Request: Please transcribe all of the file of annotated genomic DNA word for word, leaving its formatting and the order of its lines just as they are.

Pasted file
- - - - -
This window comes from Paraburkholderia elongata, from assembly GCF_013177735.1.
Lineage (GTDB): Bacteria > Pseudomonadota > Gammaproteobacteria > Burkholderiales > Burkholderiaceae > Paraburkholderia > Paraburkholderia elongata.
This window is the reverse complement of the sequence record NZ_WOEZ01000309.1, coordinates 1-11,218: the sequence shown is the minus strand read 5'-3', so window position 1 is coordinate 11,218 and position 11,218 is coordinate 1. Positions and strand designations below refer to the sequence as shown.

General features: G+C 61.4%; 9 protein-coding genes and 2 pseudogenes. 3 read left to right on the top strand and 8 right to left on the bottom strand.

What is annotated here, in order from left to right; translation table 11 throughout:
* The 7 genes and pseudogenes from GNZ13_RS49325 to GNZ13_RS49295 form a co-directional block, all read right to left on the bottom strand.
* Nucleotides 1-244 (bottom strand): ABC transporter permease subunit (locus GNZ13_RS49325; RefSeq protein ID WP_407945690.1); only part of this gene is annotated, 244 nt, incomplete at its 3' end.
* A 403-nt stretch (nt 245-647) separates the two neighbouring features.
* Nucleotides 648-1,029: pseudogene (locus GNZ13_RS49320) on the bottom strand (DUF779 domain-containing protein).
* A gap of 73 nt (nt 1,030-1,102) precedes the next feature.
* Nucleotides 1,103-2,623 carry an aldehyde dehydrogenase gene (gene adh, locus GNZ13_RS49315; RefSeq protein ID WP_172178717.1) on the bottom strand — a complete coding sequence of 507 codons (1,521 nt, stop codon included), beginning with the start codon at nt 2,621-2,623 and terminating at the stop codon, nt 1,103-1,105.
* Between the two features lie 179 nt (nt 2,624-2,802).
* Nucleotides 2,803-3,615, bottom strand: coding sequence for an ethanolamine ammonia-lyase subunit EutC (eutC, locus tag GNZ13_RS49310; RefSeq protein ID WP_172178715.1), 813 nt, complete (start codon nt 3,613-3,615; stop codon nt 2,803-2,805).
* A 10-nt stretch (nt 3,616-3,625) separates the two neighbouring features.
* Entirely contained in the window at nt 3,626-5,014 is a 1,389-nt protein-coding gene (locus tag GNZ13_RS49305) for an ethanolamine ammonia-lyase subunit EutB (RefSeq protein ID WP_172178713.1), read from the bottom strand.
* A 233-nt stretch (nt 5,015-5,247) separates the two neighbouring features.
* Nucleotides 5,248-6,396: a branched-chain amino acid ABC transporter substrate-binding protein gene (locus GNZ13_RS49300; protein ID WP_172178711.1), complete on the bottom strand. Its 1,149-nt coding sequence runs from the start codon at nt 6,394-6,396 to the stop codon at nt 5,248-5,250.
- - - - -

This window comes from Paraburkholderia elongata, from assembly GCF_013177735.1.
Lineage (GTDB): Bacteria > Pseudomonadota > Gammaproteobacteria > Burkholderiales > Burkholderiaceae > Paraburkholderia > Paraburkholderia elongata.
This window is the reverse complement of the sequence record NZ_WOEZ01000309.1, coordinates 1-11,218: the sequence shown is the minus strand read 5'-3', so window position 1 is coordinate 11,218 and position 11,218 is coordinate 1. Positions and strand designations below refer to the sequence as shown.

General features: G+C 61.4%; 9 protein-coding genes and 2 pseudogenes. 3 read left to right on the top strand and 8 right to left on the bottom strand.

What is annotated here, in order from left to right; translation table 11 throughout:
* The 7 genes and pseudogenes from GNZ13_RS49325 to GNZ13_RS49295 form a co-directional block, all read right to left on the bottom strand.
* Nucleotides 1-244 (bottom strand): ABC transporter permease subunit (locus GNZ13_RS49325; RefSeq protein ID WP_407945690.1); only part of this gene is annotated, 244 nt, incomplete at its 3' end.
* A 403-nt stretch (nt 245-647) separates the two neighbouring features.
* Nucleotides 648-1,029: pseudogene (locus GNZ13_RS49320) on the bottom strand (DUF779 domain-containing protein).
* A gap of 73 nt (nt 1,030-1,102) precedes the next feature.
* Nucleotides 1,103-2,623 carry an aldehyde dehydrogenase gene (gene adh, locus GNZ13_RS49315; RefSeq protein ID WP_172178717.1) on the bottom strand — a complete coding sequence of 507 codons (1,521 nt, stop codon included), beginning with the start codon at nt 2,621-2,623 and terminating at the stop codon, nt 1,103-1,105.
* Between the two features lie 179 nt (nt 2,624-2,802).
* Nucleotides 2,803-3,615, bottom strand: coding sequence for an ethanolamine ammonia-lyase subunit EutC (eutC, locus tag GNZ13_RS49310; RefSeq protein ID WP_172178715.1), 813 nt, complete (start codon nt 3,613-3,615; stop codon nt 2,803-2,805).
* A 10-nt stretch (nt 3,616-3,625) separates the two neighbouring features.
* Entirely contained in the window at nt 3,626-5,014 is a 1,389-nt protein-coding gene (locus tag GNZ13_RS49305) for an ethanolamine ammonia-lyase subunit EutB (RefSeq protein ID WP_172178713.1), read from the bottom strand.
* A 233-nt stretch (nt 5,015-5,247) separates the two neighbouring features.
* Nucleotides 5,248-6,396: a branched-chain amino acid ABC transporter substrate-binding protein gene (locus GNZ13_RS49300; protein ID WP_172178711.1), complete on the bottom strand. Its 1,149-nt coding sequence runs from the start codon at nt 6,394-6,396 to the stop codon at nt 5,248-5,250.